The American dictionary Merriam-Webster is to change its definition of the word racism after receiving an email from a young black woman.
Kennedy Mitchum, a recent graduate of Drake University in Iowa, suggested that the definition should include a reference to systematic oppression.
An editor then responded, later agreeing to update their definition.
The decision comes amid international anti-racism protests after the death of George Floyd in Minneapolis.
Floyd died after a white police officer held a knee on his neck for nearly nine minutes.
Ms Mitchum had encountered people pointing to the dictionary to prove that they were not racist because of the way they felt towards people of colour. She felt the definition needed to reflect broader issues of racial inequality in society.
Merriam-Webster’s current definition of racism
- a belief that race is the primary determinant of human traits and capacities and that racial differences produce an inherent superiority of a particular race
- a) a doctrine or political program based on the assumption of racism and designed to execute its principles, b) a political or social system founded on racism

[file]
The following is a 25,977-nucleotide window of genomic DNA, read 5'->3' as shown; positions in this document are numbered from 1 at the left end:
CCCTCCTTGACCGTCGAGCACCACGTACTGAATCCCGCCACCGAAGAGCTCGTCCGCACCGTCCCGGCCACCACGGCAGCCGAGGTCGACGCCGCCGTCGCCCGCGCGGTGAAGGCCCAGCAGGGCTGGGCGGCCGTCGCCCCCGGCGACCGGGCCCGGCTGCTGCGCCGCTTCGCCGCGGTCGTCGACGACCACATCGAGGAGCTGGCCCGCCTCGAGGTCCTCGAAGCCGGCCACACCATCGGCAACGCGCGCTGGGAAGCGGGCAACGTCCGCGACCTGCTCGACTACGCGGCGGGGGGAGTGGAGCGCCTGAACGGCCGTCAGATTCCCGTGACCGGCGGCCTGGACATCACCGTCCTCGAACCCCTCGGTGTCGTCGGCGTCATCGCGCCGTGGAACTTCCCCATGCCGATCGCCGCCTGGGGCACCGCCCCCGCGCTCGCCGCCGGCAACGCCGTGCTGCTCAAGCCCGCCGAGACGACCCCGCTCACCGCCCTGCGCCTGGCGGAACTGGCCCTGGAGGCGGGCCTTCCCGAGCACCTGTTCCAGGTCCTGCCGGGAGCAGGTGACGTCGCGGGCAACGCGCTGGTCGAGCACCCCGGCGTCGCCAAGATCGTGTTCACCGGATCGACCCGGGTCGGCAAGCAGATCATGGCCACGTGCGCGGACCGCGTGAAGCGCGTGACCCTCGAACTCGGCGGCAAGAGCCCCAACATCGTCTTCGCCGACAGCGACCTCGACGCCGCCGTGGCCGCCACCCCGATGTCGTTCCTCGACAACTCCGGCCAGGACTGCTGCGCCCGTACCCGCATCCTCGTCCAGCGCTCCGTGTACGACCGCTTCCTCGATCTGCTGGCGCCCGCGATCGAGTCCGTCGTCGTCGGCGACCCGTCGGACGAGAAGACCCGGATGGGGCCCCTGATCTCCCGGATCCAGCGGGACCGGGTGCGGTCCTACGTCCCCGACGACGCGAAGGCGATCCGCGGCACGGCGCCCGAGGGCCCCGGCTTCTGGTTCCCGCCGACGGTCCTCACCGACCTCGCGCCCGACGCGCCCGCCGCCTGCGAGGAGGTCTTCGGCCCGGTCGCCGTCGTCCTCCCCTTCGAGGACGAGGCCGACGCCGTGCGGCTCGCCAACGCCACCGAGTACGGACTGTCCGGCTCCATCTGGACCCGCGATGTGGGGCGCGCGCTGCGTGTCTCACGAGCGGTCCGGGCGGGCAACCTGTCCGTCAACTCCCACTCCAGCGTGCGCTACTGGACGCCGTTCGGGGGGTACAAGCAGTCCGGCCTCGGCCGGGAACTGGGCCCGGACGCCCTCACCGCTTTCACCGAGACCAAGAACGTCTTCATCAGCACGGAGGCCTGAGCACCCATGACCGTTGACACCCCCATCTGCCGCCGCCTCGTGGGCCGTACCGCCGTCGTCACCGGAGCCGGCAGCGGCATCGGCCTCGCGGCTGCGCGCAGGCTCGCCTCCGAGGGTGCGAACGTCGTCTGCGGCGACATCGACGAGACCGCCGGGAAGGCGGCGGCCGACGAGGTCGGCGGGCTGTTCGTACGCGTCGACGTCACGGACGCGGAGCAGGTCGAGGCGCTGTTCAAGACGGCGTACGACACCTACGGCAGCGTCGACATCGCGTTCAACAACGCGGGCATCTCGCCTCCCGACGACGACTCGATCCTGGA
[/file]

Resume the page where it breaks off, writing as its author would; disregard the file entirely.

- racial prejudice or discrimination
“I kept having to tell them that definition is not representative of what is actually happening in the world,” she told CNN.
“The way that racism occurs in real life is not just prejudice – it’s the systemic racism that is happening for a lot of black Americans.”
Merriam-Webster’s editorial manager Peter Sokolowski told the AFP news agency that the second definition will be updated to reflect the request.
“We will make that even more clear in our next release,” he said.
“This is the kind of continuous revision that is part of the work of keeping the dictionary up to date, based on rigorous criteria and research we employ in order to describe the language as it is actually used,” he added.